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NORTHERN IMAGES


THE NATURAL WORLD


WILDLIFE WITH WINGS

During late September 2003, Phil (a friend from Nottinghamshire) and I spent several days looking at wildlife in the North of England.

We visited Leighton Moss, an RSPB reserve in the North-West. We had good views of quite a variety of birds but it was a dragonfly that provided the first photographic opportunity.

common sympetrum
A common sympetrum

Just as we were about to leave the reserve, a robin settled close by and provided an almost perfect composition.

robin

Our second day started with a visit to the Durham Wildlife Trust's reserve, Low Barns. Whilst watching some female tufted ducks diving for food, a jay flew past the hide and settled in a distant tree. I was able to get some photographs although they needed severe cropping to bring the subject to a reasonable size.

jay jay
















A comma butterfly landed close to us whitst we were looking at the River Wear. Reference books suggest that commas do not come further north than a line from the Wash to the Mersey. Our exceptional Summer has extended the range of several species and comma seems to be one of those.

comma
Comma

After a pub lunch we visited DWT's reserve at Bishop Middleham. For a few weeks last year, this reserve was crowded every day when thousands came to see the nesting bee-eaters (see here). We strolled round for about half an hour without seeing another soul!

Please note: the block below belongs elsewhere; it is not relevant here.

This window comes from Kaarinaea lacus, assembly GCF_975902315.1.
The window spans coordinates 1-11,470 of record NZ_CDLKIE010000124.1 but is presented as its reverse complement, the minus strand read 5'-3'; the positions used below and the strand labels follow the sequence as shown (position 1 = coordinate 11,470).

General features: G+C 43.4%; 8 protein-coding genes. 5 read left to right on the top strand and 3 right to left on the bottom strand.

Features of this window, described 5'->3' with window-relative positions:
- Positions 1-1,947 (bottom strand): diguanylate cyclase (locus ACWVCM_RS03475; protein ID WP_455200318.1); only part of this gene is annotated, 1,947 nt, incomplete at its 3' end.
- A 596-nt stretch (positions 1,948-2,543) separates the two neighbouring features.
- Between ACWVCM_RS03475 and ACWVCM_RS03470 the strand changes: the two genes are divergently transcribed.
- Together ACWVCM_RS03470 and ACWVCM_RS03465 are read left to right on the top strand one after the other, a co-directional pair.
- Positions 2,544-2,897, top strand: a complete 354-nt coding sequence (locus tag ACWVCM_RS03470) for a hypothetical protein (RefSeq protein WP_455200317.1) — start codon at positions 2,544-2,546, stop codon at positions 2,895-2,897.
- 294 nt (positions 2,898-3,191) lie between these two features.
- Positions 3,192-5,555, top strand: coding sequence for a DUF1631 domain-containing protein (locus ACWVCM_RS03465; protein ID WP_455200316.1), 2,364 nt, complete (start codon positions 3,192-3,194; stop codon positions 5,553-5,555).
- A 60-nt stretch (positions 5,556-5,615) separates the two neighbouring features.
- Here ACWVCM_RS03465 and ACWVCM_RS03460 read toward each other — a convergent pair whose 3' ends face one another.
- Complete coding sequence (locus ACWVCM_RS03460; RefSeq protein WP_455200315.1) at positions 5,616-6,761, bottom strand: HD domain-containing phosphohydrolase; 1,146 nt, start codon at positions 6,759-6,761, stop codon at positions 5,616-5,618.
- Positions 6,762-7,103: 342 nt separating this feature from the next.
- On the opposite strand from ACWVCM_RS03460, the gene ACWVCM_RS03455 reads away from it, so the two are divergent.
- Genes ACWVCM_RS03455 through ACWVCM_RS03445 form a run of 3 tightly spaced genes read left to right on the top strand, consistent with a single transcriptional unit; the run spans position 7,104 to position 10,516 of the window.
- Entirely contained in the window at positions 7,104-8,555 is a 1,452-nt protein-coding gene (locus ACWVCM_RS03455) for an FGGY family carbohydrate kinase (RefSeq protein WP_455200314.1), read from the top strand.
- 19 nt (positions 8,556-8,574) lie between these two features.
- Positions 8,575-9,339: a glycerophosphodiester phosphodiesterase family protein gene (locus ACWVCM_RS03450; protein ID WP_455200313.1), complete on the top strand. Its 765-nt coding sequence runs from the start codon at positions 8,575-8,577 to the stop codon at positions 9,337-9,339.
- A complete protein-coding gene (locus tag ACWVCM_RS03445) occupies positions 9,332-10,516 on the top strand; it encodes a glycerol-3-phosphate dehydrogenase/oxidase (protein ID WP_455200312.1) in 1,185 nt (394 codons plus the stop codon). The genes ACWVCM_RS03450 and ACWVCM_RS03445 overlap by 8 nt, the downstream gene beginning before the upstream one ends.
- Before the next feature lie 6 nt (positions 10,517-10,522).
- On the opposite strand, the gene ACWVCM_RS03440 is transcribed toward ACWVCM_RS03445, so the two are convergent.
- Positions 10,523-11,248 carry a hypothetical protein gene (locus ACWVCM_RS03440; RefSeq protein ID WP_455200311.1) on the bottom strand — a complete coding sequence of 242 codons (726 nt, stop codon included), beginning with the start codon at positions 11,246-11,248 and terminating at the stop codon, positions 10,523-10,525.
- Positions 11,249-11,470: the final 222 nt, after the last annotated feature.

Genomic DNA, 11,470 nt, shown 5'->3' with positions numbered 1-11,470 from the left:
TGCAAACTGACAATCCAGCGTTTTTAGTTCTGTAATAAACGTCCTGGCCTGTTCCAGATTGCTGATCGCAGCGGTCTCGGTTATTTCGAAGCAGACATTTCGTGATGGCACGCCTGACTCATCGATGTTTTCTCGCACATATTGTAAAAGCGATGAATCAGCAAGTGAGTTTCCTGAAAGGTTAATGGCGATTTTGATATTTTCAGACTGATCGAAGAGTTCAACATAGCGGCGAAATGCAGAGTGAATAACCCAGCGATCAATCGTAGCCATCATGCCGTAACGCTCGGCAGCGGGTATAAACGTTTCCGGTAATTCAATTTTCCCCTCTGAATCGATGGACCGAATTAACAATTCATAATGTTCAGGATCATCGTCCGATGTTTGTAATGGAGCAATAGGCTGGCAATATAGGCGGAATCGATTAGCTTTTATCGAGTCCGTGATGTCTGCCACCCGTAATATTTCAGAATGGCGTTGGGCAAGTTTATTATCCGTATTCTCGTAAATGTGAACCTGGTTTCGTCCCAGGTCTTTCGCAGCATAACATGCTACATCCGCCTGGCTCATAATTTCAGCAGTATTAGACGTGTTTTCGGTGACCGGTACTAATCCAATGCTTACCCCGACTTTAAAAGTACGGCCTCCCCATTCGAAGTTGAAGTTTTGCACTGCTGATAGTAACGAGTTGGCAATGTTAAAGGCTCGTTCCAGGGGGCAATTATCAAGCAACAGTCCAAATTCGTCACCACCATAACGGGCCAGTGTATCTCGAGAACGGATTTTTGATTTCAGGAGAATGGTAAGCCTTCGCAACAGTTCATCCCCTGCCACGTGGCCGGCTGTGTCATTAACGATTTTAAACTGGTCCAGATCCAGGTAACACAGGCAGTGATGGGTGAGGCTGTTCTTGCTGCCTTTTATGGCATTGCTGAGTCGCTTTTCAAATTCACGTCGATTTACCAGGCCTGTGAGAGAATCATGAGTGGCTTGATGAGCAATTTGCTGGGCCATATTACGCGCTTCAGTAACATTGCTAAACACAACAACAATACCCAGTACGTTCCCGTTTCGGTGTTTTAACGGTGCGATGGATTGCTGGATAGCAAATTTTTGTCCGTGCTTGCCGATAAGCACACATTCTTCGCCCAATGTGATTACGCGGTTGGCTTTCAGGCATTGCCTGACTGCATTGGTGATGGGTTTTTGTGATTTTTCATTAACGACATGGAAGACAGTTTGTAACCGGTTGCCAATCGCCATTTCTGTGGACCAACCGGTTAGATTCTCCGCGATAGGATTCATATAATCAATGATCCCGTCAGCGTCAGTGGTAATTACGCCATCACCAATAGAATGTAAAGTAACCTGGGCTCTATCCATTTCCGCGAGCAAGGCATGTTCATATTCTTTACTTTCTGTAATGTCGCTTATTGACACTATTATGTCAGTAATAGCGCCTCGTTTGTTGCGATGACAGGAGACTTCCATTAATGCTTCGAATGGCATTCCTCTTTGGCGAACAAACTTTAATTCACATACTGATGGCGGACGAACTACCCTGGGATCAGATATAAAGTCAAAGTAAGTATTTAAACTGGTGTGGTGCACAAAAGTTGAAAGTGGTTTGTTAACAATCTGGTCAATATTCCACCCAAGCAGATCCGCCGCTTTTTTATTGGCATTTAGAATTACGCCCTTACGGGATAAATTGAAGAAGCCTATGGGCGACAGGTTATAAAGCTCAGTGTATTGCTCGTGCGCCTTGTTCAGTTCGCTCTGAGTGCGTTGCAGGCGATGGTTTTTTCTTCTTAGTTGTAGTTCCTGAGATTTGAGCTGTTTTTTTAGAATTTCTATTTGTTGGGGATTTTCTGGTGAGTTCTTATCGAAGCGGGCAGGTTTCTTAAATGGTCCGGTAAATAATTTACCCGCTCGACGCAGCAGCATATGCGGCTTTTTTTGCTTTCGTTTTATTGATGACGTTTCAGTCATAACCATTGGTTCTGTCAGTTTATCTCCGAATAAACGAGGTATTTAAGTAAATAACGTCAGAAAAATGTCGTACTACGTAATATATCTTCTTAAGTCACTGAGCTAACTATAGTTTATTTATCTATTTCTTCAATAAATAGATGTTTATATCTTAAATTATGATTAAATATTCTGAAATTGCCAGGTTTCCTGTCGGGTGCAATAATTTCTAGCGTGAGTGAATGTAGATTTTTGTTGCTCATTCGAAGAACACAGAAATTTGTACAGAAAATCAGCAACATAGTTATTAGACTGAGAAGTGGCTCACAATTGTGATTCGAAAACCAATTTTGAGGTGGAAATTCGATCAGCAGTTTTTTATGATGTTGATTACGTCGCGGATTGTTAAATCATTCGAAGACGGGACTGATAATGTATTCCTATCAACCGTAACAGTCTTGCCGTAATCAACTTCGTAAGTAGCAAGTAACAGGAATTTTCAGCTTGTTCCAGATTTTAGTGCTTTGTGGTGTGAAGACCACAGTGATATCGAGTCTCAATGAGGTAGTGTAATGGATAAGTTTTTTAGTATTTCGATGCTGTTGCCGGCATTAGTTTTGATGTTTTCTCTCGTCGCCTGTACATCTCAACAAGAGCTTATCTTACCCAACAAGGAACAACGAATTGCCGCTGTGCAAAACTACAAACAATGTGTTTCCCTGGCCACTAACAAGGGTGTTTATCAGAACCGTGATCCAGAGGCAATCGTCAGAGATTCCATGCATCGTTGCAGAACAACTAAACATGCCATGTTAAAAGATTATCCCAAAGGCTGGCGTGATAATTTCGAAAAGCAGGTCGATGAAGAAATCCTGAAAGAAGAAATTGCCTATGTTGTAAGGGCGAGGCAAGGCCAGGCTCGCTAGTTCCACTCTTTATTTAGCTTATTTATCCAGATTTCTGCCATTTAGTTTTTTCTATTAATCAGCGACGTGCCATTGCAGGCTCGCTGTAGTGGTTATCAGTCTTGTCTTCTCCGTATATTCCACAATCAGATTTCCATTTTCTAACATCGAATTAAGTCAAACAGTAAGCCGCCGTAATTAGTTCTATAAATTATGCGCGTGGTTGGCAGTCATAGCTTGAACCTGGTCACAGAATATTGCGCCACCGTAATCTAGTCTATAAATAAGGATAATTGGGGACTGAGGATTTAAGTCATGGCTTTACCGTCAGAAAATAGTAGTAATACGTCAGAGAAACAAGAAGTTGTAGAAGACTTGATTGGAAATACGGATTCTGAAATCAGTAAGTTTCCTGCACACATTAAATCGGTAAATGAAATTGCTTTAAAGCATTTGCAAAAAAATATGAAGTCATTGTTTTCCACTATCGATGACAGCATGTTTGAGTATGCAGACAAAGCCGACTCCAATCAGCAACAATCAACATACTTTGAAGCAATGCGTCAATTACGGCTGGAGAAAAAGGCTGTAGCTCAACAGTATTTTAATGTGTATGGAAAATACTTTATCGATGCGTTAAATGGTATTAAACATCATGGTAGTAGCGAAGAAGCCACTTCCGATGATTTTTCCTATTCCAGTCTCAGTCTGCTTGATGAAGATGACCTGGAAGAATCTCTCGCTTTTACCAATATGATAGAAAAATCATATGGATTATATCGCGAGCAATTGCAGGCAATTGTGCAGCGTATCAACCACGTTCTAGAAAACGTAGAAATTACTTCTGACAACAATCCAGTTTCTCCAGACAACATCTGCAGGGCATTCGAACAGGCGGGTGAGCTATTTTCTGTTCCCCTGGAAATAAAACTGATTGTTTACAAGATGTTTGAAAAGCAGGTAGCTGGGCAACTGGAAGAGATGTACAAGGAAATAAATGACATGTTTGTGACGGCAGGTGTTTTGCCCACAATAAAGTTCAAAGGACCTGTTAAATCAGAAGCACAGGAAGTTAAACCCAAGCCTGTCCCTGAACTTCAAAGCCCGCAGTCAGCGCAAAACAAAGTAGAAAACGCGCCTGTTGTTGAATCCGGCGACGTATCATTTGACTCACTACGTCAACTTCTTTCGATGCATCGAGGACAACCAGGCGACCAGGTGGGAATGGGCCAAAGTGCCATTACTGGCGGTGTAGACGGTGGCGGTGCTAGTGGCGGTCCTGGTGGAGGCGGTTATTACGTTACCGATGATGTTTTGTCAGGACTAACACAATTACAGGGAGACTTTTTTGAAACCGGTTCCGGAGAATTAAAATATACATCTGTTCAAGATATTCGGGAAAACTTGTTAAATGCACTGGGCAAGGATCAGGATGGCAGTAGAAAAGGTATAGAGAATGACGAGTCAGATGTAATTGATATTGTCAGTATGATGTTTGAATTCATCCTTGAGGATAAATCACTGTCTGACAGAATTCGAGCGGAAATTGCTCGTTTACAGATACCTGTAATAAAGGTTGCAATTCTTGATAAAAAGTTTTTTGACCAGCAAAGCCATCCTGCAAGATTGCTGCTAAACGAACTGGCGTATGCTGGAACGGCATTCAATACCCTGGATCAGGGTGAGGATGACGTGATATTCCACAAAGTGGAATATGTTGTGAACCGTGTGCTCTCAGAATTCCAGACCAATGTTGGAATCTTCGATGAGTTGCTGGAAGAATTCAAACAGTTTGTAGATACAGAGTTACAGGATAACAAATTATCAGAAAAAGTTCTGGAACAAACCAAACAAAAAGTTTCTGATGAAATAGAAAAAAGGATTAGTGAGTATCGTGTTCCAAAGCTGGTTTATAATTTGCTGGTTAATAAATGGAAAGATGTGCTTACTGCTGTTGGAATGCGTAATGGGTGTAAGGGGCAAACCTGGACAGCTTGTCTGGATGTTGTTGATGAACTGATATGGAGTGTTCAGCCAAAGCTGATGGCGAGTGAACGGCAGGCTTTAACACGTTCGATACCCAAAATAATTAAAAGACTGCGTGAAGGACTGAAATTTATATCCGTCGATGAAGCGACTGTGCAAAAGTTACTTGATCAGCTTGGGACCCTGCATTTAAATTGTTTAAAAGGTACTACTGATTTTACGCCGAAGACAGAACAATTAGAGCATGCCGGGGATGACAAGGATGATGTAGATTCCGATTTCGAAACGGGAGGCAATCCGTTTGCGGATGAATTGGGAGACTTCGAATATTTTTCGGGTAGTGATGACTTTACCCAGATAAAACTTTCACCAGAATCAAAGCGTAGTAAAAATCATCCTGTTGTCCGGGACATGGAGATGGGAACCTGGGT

We then headed to Cowpen Marsh, Cleveland, looking for a rarity which had been around for some days. Following the guidance of another birder, we soon found the bird in question; a lesser yellowlegs. We were almost fooled by its call which it very similar to that of a redshank

lesser yellowlegs
Lesser Yellowlegs

Our last day was spent visiting reserves on the way to Nottinghamshire. A spotted crake had been seen at Filey and we spent some time scanning the reeds without a positive sighting. Some obliging snipe made an easy target for my camera, as did a large blue dragonfly; a common aeshna.

snipe snipe














snipe common aeshna














Our last visit on the journey south was Tophill Low; a reserve run by Yorkshire Water. Here we saw the great northern diver which had been on site for a few days.

great northern diver great northern diver
















The photograph below shows how low a great northern diver can rest in the water.

great northern diver


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